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FDA Approval of Long-Acting Insulin Cuts Mealtime Stress

by Federica Parisi PhD, October 6, 2015 at 08:00 AM | Tags

The U.S. Food and Drug Administration recently approved Tresiba (insulin degludec injection) and Ryzodeg (70% insulin degludec-30% insulin aspart injection) to improve blood glucose control in adult patients with type 1 and type 2 diabetes.

Recent estimates from the Centers for Disease Control and Prevention indicate that 21 million Americans have been diagnosed with diabetes. Diabetes, like most chronic diseases, takes a toll on patients’ life expectancy and quality of life by increasing the risk of serious health complications such as heart disease, blindness, or nerve and kidney damage. Some of these long-term complications can be improved by controlling the level of sugar in the blood.

Most antidiabetic drugs are designed to achieve this control. When glucose-lowering tablets are no longer effective in controlling blood sugar levels, patients are generally given rapid-actin insulin analogs, as insulin-aspart injections that they usually take before a meal to cover the blood glucose elevation that normally occurs with eating. When also rapid-acting insulin stop working, they will be combined with long-acting insulin formulations to lower blood glucose levels.

Tresiba (degludec) is a long-acting insulin analog developed by Novo Nordisk to improve glycemic control in adults with type 1 and 2 diabetes and recently approved by the FDA. The efficacy and safety of Tresiba, in combination with mealtime insulin or as add-on to common oral antidiabetic drugs, were evaluated in four 26-week and two 52-week active-controlled clinical trials involving 2,702 patients. The results from these trials showed that Tresiba is able to significantly reduce HbA1c (hemoglobin A1c or glycosylated hemoglobin, a measure of blood sugar level), as observed before for other drugs in the same indication.

For patients that no longer respond to rapid-acting insulin, the FDA has also recently granted approval to Ryzodeg, another insulin equivalent manufactured by Novo Nordisk. Ryzodeg (insulin degludec/insulin aspart injection) is a 70%-30% mixture of rapid- and long-acting insulin analogs. The FDA approval followed positive results from four active controlled 26-week clinical trials involving 998 participants.

An FDA advisory panel recommended the approval of Tresiba and Ryzodeg last November after evaluating the benefits of long-acting insulin analogs, namely the potential for a lower hypoglycemia risk (particularly at nighttime), a more flexible dosing schedule, and a flatter and more stable blood glucose profile.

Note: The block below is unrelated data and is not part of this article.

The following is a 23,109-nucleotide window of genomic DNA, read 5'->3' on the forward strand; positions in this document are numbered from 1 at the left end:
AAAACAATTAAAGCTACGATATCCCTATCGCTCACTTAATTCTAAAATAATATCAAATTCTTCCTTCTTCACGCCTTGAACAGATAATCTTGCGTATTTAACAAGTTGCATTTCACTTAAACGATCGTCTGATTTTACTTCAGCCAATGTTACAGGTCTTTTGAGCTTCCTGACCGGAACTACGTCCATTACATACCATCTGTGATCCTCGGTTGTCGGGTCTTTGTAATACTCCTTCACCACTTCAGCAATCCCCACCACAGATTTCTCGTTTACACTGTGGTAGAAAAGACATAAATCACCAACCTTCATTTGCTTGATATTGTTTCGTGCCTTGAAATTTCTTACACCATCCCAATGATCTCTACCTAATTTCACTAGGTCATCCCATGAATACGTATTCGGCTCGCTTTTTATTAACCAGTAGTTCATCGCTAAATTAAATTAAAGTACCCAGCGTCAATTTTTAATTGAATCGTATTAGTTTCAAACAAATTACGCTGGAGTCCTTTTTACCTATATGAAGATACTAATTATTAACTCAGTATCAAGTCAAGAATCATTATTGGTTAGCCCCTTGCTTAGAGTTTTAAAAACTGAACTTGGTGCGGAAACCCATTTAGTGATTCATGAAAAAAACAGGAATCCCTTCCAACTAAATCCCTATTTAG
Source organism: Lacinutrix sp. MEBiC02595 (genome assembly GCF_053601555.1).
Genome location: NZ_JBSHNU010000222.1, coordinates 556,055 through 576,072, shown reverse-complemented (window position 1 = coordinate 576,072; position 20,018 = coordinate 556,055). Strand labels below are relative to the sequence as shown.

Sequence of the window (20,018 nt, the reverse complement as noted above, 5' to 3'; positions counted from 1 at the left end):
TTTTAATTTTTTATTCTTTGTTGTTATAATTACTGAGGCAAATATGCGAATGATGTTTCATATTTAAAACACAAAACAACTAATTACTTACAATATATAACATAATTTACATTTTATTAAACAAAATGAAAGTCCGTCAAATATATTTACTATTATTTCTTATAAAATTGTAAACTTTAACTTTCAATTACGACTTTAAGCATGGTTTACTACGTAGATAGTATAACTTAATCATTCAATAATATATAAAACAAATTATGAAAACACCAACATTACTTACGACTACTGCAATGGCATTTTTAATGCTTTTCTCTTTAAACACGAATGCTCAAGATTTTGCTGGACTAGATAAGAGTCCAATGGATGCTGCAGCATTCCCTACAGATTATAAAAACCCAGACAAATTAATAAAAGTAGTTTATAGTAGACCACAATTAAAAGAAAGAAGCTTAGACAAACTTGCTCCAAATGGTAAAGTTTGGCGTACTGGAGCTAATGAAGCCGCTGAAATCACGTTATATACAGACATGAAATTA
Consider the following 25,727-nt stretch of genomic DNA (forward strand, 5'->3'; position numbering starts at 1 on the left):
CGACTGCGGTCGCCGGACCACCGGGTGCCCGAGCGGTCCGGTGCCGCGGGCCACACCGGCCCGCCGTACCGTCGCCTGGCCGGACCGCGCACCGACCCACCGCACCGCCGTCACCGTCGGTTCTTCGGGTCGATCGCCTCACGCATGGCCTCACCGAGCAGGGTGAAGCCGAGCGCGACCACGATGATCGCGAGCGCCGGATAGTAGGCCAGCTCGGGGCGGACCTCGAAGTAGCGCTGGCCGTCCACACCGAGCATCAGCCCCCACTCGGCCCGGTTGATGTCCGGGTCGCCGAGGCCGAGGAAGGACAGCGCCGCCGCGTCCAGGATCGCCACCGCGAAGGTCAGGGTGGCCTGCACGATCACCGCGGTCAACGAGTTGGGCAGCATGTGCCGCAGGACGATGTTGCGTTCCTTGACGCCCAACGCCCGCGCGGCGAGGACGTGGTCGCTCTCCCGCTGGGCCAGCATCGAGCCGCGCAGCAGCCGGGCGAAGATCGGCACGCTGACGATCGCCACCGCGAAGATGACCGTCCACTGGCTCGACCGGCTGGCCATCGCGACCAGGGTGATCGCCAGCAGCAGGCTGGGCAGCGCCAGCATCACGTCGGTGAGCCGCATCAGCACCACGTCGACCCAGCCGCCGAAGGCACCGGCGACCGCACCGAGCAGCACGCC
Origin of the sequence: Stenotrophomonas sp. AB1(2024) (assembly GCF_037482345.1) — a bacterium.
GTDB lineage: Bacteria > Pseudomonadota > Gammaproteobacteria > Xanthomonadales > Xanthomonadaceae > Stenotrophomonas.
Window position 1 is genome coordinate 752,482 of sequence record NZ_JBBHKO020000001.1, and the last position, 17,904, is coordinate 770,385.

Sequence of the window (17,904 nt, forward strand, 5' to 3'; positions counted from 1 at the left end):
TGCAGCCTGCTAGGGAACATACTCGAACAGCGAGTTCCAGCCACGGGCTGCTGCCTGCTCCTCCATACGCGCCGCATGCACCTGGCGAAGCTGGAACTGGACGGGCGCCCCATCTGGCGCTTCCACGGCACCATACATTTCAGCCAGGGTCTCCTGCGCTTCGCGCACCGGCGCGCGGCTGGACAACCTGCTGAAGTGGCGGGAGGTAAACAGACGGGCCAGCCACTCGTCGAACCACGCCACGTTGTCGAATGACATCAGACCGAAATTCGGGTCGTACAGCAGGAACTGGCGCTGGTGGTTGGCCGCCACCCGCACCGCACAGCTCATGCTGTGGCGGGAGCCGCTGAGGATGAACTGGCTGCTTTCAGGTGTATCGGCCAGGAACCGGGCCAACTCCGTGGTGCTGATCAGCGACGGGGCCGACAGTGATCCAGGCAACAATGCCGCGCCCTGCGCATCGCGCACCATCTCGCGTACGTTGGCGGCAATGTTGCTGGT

The most compelling advantage of long-lasting insulin, that will certainly make a difference in diabetic patients’ quality of life is the product’s flexible dosing option, which is unmatched by any other form of insulin. The majority of FDA panelists decided that these benefits closed a real gap in treatment, providing a significant improvement over currently available basal insulin, hence recommending approval.

However the panel could not completely rule out a possible increased cardiovascular risk associated with degludec compared to other basal insulin analogs and unanimously recommended that Novo Nordisk undertake a large study (expected to be around five years and approximately 7,500 patients) to establish if there is any evidence of increase in cardiovascular risk.

Crown Bioscience welcomes these approvals that will surely better diabetic patients' quality of life and looks forward to reviewing the cardiovascular safety outcomes of these new drugs.

Research into wew antidiabetic drug formulations is hindered by a lack of relevant models. Crown Bioscience provides the most clinically translatable animal models in type 2 diabetes research – the Non-human Primates (NHPs) - giving clients maximum confidence in preclinical results, reducing the risk and increasing the chance of success in the clinic.

Crown has developed the world’s largest collection of well characterized, naturally diabetic NHPs (DPrime) and has established the first ever tissue bank of samples from spontaneously diabetic NHPs (DBank), currently containing over 40 tissue sets with full details on the background history, physiological profile, and individual disease information.

Contact us today at to discover how we can transform your diabetes research.


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